By Jarryl Bryan
After multiple rounds of meetings between oil giant ExxonMobil and Guyanese Government officials, technical staff and regulatory agencies, an agreement on the Payara permit has been reached and is now awaiting Cabinet’s greenlight.
This was revealed in an exclusive interview with Natural Resources Minister Vickram Bharrat, who explained to Inews that Exxon has agreed to, among other things, the inclusion of fines for flaring in the permit.
“It has been accepted by both sides. Of course, it has to pass through Cabinet… it has to be vetted and approved by Cabinet… as the Minister of Natural Resources, I wouldn’t act alone and sign off. Once it passes through Cabinet and the President, Vice President, Prime Minister, are satisfied with it, then I’ll sign,” Bharrat said.
“Over the last two to three days, we had several meetings with Exxon, with EPA (Environmental Protection Agency), Energy Department, GGMC (Guyana Geology and Mines Commission), the Vice President Bharrat Jagdeo, the Attorney General chambers. There were several meetings,” he also explained.
According to Bharrat, Exxon has a deadline in which it has to make a Final Investment Decision (FID) and secure funding. He explained that the Government, therefore, sought to balance a thorough review of the Payara Field Development Plan (FDP) and facilitating Exxon’s FID. In the end, however, the Minister assured that the interest of Guyanese was safeguarded in the process.
“(They agreed to) fines for flaring, treating water to international standards before dumping, local content. Now all these things they agreed to are in the license. So once it’s approved by Cabinet, we’ll be signing it in the new week,” he said, adding that once it is approved, Exxon would be in a position to continue its construction of the Prosperity Floating Production Storage and Offloading (FPSO) vessel.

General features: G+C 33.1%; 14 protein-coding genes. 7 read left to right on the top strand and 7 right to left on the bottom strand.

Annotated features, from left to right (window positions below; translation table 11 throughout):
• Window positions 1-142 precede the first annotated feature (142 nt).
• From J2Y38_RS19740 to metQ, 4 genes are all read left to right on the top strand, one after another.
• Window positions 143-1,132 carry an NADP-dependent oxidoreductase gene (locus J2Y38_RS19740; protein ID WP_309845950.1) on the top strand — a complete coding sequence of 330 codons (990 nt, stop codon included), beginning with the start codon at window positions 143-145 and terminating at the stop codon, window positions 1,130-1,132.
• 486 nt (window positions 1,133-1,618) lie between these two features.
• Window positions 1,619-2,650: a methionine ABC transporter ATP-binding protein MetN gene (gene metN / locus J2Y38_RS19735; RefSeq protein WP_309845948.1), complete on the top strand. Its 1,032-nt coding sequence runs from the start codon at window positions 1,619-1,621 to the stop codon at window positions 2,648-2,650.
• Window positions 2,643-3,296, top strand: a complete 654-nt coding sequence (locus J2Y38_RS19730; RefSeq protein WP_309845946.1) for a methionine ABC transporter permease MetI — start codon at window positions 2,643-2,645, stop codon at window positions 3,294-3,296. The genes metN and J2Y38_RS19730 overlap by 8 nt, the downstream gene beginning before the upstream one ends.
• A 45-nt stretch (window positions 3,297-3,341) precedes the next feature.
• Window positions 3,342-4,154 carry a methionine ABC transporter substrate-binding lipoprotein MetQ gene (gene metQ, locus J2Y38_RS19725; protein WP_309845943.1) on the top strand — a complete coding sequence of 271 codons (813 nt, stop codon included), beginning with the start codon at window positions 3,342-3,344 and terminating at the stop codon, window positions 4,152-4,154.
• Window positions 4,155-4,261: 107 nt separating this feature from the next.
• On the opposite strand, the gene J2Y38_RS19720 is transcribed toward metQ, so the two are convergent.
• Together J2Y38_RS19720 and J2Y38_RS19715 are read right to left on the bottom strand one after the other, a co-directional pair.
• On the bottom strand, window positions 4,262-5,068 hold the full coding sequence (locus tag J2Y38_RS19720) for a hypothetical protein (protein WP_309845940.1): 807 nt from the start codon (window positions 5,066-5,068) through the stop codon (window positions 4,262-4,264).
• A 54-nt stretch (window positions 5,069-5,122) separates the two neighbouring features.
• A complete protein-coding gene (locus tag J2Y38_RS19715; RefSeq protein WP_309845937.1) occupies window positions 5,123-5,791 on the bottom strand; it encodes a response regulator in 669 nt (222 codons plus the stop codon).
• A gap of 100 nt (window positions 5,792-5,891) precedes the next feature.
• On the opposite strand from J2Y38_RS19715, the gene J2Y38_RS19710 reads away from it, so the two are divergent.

On the sidelines of an earlier event on Saturday, President Dr Irfaan Ali was asked about the progress of the Payara agreement. According to Ali, the agreement has progressed to an advanced stage and there will be no budging by Guyana on fines for certain offences.
“They have made tremendous progress. We are very strong on a few issues. The environmental issues, fines for flaring, the issue of reinjecting water, those are things that we are very strong on. We’re not compromising on,” President Ali had said.
“And I think they are making steady progress and very shortly we can have a full assessment and announcement. I have sometimes, hourly updates on what is taking place. It is not whether Exxon is receptive. It is our conditions that we are pushing forward on our side,” he had also said.
The Payara project, which Exxon is hoping to start in 2023, is expected to produce 220,000 barrels of oil per day and contain up to 45 wells inclusive of production, water and gas injection wells.
Approval of the FDP for the project has been delayed by various circumstances. Under the former A Partnership for National Unity/Alliance For Change (APNU/AFC) Government, the Energy Department contracted British firm Bayphase Oil and Gas consultants to conduct a review of the FDP in December of 2019.
The review was completed but in the wake of the controversies that followed the March 2, 2020 elections, little progress was made on approving the plan. ExxonMobil’s Final Investment Decision (FID) has always hinged on gaining approval for the development.
As such, the oil company has complained that further delays in granting approval for the project could result in less revenue for Guyana after the project starts up in 2023. But experts have argued that unless ExxonMobil is able to give proper environmental and local content assurances and even improve the terms of its contract with Guyana, approval should be withheld.
Therefore, the new PPP/C Government had tapped into an existing Canadian grant to recruit independent experts who would review the work done on Exxon’s Payara project FDP, before granting final approval for the project.
Those experts included Allison Redford, a former Attorney General and Premier of Alberta, Canada, who has worked with other groups around the world to conduct similar reviews in nature.
If approved, Payara will be the third FDP from Exxon to gain approval. The first FDP that the Guyana Government approved was for Liza Phase One, while Liza Phase Two is expected to start up in 2022. Thanks to Liza Phase One, Guyana has received well over US$100 million in cargo lift and royalty payments.